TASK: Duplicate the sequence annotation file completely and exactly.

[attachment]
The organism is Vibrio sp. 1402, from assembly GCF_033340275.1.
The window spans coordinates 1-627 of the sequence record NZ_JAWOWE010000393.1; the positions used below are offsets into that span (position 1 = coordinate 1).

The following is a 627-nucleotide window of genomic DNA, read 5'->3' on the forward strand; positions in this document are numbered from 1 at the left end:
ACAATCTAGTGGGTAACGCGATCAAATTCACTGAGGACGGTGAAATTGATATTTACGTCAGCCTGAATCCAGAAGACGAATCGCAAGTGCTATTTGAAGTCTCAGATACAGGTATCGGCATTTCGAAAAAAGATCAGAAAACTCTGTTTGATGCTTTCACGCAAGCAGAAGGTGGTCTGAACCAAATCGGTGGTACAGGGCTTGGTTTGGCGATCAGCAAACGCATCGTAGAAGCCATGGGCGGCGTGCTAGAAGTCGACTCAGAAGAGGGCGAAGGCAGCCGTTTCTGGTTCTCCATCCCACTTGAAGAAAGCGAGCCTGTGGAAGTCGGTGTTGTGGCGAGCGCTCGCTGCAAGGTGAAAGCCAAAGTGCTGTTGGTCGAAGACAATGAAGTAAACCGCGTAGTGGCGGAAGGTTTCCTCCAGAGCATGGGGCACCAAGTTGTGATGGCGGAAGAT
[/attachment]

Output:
The organism is Vibrio sp. 1402, from assembly GCF_033340275.1.
The window spans coordinates 1-627 of the sequence record NZ_JAWOWE010000393.1; the positions used below are offsets into that span (position 1 = coordinate 1).

The following is a 627-nucleotide window of genomic DNA, read 5'->3' on the forward strand; positions in this document are numbered from 1 at the left end:
ACAATCTAGTGGGTAACGCGATCAAATTCACTGAGGACGGTGAAATTGATATTTACGTCAGCCTGAATCCAGAAGACGAATCGCAAGTGCTATTTGAAGTCTCAGATACAGGTATCGGCATTTCGAAAAAAGATCAGAAAACTCTGTTTGATGCTTTCACGCAAGCAGAAGGTGGTCTGAACCAAATCGGTGGTACAGGGCTTGGTTTGGCGATCAGCAAACGCATCGTAGAAGCCATGGGCGGCGTGCTAGAAGTCGACTCAGAAGAGGGCGAAGGCAGCCGTTTCTGGTTCTCCATCCCACTTGAAGAAAGCGAGCCTGTGGAAGTCGGTGTTGTGGCGAGCGCTCGCTGCAAGGTGAAAGCCAAAGTGCTGTTGGTCGAAGACAATGAAGTAAACCGCGTAGTGGCGGAAGGTTTCCTCCAGAGCATGGGGCACCAAGTTGTGATGGCGGAAGAT